All hospitality is exempt from the rule change.
Boris Johnson reveals plan to offer all adults booster jabs by the end of January
NEWS JUST IN
The government plans on offering all adults booster vaccines by the end of January, Boris Johnson has revealed today.
The Prime Minister spoke at a Downing Street conference this afternoon where he announced the planned booster rollout will take place across 1,500 pharmacy sites across England in age order.
Over 400 military personnel will help with the rollout, Johnson added.
Noting that it’s ‘time for another Great British vaccination effort’, Johnson said: “The target we’ve set ourselves is to offer a booster to everyone eligible by the end of January.
“As with the first jabs, we’ll be working through people by age group going down in five year bands, because it’s vital that the older and more clinically vulnerable get that added protection first.”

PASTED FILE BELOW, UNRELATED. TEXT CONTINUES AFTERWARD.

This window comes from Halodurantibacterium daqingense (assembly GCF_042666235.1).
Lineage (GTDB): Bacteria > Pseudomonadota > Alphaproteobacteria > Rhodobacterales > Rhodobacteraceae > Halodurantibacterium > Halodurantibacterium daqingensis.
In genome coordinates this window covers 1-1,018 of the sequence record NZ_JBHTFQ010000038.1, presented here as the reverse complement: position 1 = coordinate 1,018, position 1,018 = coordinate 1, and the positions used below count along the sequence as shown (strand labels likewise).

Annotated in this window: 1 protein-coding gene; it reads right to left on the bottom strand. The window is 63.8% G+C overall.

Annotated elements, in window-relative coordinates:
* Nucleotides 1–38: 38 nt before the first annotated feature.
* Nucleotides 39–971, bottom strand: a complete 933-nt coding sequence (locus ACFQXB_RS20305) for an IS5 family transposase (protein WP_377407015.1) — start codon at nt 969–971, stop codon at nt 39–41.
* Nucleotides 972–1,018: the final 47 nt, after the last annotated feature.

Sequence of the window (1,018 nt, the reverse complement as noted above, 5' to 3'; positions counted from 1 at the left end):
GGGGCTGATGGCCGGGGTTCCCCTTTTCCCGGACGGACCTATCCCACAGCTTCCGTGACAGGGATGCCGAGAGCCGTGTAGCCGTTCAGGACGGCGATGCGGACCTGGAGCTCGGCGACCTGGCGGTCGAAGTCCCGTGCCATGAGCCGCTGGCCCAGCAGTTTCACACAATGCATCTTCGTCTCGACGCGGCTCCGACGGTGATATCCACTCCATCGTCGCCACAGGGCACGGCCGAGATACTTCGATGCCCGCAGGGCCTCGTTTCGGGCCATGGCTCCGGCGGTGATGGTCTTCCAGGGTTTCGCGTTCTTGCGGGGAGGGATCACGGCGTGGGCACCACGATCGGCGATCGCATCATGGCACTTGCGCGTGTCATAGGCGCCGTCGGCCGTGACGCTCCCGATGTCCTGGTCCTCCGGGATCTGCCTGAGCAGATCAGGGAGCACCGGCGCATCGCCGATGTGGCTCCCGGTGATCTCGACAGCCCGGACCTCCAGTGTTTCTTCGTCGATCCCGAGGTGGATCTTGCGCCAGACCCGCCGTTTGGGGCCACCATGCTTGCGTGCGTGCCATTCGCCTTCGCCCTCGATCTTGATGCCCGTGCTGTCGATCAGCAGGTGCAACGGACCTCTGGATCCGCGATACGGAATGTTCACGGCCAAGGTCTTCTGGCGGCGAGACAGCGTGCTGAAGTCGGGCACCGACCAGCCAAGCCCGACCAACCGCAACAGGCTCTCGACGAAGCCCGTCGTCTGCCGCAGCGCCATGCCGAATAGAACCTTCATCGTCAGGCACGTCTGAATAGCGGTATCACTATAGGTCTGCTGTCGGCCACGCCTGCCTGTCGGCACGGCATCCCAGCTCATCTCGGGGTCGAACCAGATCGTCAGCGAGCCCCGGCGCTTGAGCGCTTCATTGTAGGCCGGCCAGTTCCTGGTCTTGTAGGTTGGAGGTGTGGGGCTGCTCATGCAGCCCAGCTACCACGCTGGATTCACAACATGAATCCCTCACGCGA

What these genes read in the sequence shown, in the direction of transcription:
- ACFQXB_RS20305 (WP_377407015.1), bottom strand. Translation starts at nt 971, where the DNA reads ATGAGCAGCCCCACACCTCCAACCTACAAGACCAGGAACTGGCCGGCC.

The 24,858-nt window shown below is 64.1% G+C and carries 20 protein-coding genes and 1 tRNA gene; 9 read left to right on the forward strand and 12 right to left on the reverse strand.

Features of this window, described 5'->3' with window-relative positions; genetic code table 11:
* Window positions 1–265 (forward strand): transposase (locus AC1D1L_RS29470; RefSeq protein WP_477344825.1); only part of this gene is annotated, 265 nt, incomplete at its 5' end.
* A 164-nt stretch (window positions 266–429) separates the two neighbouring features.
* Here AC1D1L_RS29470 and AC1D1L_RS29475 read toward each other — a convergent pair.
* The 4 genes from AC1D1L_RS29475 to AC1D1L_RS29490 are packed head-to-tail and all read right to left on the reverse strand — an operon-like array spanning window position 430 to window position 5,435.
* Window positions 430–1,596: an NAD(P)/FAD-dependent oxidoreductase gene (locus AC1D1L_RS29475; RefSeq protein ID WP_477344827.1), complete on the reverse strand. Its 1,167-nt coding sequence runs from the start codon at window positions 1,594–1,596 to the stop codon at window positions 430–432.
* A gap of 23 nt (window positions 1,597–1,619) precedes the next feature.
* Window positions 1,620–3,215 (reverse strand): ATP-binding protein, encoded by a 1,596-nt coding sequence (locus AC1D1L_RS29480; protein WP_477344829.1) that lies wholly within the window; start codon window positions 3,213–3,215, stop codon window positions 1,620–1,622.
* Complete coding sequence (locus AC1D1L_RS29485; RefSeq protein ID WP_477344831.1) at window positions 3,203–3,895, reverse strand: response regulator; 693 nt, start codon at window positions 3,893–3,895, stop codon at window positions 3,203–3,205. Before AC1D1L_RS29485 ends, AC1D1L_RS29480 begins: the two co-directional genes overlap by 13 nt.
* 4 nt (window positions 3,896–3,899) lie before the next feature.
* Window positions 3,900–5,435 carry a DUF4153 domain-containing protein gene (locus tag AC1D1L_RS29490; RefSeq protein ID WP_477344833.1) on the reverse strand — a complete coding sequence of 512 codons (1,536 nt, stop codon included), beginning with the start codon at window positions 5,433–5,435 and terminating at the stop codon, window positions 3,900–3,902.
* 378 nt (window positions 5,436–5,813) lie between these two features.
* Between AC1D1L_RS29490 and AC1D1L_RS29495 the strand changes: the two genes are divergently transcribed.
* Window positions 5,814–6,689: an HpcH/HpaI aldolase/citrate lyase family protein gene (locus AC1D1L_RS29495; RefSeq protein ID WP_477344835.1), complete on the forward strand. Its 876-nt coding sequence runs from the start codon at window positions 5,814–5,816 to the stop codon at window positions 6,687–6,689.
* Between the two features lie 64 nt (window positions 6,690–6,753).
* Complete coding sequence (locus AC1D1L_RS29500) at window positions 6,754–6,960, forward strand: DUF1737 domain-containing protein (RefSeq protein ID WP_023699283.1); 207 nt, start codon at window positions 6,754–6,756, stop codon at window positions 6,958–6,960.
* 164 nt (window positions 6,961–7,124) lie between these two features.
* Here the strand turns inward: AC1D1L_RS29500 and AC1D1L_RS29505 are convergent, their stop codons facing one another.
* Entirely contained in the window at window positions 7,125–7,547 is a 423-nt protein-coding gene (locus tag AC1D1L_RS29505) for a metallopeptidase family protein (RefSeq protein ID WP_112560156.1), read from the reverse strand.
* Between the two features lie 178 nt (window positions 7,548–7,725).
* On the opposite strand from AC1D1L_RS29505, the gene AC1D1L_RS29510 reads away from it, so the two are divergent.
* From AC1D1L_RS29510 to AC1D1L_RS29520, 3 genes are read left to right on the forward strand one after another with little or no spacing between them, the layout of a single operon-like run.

The Prime Minister stressed that even those who had their second jab over three months ago should wait until the NHS contacts them about a booster appointment.
This announcement comes as face masks are made compulsory once again in all shops and on public transport.
The government made the decision as part of its response to the new Omicron variant, which is said to be ‘more transmissible and have more mutations which could weaken the effect of vaccines and natural immunity.’
The change in rules was announced by the Prime Minister after cases of the new variant were detected at several locations across the UK.
The Health Secretary Sajid Javid confirmed yesterday that all adults will be offered a COVID-19 booster vaccine as part of a reaching expansion of the jabs programme to deal with the potential impact of the new variant.